Why money doesn't always motivate

03/13/2009 | Harvard Business Review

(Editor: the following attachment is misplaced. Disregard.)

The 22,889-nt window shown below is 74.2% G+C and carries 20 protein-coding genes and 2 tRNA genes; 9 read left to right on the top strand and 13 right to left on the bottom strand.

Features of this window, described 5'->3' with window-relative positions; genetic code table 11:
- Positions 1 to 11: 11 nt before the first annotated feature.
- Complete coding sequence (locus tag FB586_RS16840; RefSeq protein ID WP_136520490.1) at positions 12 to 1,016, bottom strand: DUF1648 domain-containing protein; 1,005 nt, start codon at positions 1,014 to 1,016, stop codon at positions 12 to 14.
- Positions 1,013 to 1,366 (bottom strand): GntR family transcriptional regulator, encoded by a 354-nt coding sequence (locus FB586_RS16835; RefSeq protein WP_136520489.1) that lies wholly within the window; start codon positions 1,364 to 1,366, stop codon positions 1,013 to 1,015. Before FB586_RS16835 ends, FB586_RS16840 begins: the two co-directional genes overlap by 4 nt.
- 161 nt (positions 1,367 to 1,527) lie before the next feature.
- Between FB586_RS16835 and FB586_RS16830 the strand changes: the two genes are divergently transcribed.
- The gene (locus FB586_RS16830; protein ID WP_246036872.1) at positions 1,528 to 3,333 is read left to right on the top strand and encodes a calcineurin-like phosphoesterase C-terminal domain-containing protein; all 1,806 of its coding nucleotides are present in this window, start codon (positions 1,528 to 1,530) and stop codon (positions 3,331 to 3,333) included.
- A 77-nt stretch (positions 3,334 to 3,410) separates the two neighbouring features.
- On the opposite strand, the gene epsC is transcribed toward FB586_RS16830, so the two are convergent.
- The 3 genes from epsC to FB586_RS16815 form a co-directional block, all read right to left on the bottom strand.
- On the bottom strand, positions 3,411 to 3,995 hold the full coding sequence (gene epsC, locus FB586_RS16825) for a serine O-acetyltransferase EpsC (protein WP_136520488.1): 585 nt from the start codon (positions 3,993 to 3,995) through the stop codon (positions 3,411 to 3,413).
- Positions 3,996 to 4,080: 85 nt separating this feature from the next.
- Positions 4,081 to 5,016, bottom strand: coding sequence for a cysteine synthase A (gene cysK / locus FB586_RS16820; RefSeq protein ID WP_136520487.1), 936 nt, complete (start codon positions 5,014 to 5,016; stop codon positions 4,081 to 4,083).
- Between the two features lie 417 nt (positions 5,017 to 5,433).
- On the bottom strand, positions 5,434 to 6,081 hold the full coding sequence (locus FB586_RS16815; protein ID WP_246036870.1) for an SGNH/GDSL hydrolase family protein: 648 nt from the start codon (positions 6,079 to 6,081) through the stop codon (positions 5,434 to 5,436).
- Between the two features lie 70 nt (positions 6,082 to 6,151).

Businesses that use monetary incentives to motivate their employees or customers sometimes find the scheme does the exact opposite. When day-care centers in Israel started fining for late pickups, for example, tardiness shot up as parents began "to think of lateness as simply a commodity they could purchase," economist Samuel Bowles writes. An employer's financial reward is prone to fail if it suggests mistrust of the employee, he writes.

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